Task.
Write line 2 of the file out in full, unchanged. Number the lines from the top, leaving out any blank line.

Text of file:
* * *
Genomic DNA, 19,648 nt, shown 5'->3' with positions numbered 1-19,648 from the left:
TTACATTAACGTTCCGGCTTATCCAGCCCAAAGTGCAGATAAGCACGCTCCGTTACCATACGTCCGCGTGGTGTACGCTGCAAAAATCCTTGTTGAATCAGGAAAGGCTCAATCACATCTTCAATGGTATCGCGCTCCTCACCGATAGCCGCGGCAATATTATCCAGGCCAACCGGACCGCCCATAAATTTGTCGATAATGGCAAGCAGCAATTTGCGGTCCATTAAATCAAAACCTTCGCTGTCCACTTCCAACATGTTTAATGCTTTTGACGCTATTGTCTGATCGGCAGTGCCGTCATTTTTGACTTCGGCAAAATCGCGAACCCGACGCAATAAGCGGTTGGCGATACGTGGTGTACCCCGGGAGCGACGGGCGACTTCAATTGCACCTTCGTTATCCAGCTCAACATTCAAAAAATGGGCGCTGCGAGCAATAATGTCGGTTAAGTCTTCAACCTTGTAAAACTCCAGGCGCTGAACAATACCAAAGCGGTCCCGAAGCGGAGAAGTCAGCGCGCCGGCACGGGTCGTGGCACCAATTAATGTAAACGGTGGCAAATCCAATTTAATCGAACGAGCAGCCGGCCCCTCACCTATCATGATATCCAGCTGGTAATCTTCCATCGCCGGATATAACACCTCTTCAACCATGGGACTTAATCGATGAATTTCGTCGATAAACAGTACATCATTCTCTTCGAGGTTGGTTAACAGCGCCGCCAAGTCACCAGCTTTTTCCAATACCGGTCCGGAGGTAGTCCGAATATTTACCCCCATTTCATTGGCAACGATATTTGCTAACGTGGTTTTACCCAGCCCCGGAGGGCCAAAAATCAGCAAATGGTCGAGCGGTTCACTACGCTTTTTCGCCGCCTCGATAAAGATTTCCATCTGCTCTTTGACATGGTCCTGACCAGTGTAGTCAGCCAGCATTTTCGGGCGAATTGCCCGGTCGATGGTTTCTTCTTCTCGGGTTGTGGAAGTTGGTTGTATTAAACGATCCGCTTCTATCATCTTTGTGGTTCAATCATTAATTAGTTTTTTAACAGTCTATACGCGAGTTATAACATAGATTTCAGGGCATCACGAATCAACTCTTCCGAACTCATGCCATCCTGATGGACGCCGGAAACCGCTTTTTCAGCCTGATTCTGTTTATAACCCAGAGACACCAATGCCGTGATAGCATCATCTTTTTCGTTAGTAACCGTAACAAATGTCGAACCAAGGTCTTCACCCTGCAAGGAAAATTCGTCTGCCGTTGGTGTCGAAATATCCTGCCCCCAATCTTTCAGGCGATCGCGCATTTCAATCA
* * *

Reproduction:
TTACATTAACGTTCCGGCTTATCCAGCCCAAAGTGCAGATAAGCACGCTCCGTTACCATACGTCCGCGTGGTGTACGCTGCAAAAATCCTTGTTGAATCAGGAAAGGCTCAATCACATCTTCAATGGTATCGCGCTCCTCACCGATAGCCGCGGCAATATTATCCAGGCCAACCGGACCGCCCATAAATTTGTCGATAATGGCAAGCAGCAATTTGCGGTCCATTAAATCAAAACCTTCGCTGTCCACTTCCAACATGTTTAATGCTTTTGACGCTATTGTCTGATCGGCAGTGCCGTCATTTTTGACTTCGGCAAAATCGCGAACCCGACGCAATAAGCGGTTGGCGATACGTGGTGTACCCCGGGAGCGACGGGCGACTTCAATTGCACCTTCGTTATCCAGCTCAACATTCAAAAAATGGGCGCTGCGAGCAATAATGTCGGTTAAGTCTTCAACCTTGTAAAACTCCAGGCGCTGAACAATACCAAAGCGGTCCCGAAGCGGAGAAGTCAGCGCGCCGGCACGGGTCGTGGCACCAATTAATGTAAACGGTGGCAAATCCAATTTAATCGAACGAGCAGCCGGCCCCTCACCTATCATGATATCCAGCTGGTAATCTTCCATCGCCGGATATAACACCTCTTCAACCATGGGACTTAATCGATGAATTTCGTCGATAAACAGTACATCATTCTCTTCGAGGTTGGTTAACAGCGCCGCCAAGTCACCAGCTTTTTCCAATACCGGTCCGGAGGTAGTCCGAATATTTACCCCCATTTCATTGGCAACGATATTTGCTAACGTGGTTTTACCCAGCCCCGGAGGGCCAAAAATCAGCAAATGGTCGAGCGGTTCACTACGCTTTTTCGCCGCCTCGATAAAGATTTCCATCTGCTCTTTGACATGGTCCTGACCAGTGTAGTCAGCCAGCATTTTCGGGCGAATTGCCCGGTCGATGGTTTCTTCTTCTCGGGTTGTGGAAGTTGGTTGTATTAAACGATCCGCTTCTATCATCTTTGTGGTTCAATCATTAATTAGTTTTTTAACAGTCTATACGCGAGTTATAACATAGATTTCAGGGCATCACGAATCAACTCTTCCGAACTCATGCCATCCTGATGGACGCCGGAAACCGCTTTTTCAGCCTGATTCTGTTTATAACCCAGAGACACCAATGCCGTGATAGCATCATCTTTTTCGTTAGTAACCGTAACAAATGTCGAACCAAGGTCTTCACCCTGCAAGGAAAATTCGTCTGCCGTTGGTGTCGAAATATCCTGCCCCCAATCTTTCAGGCGATCGCGCATTTCAATCA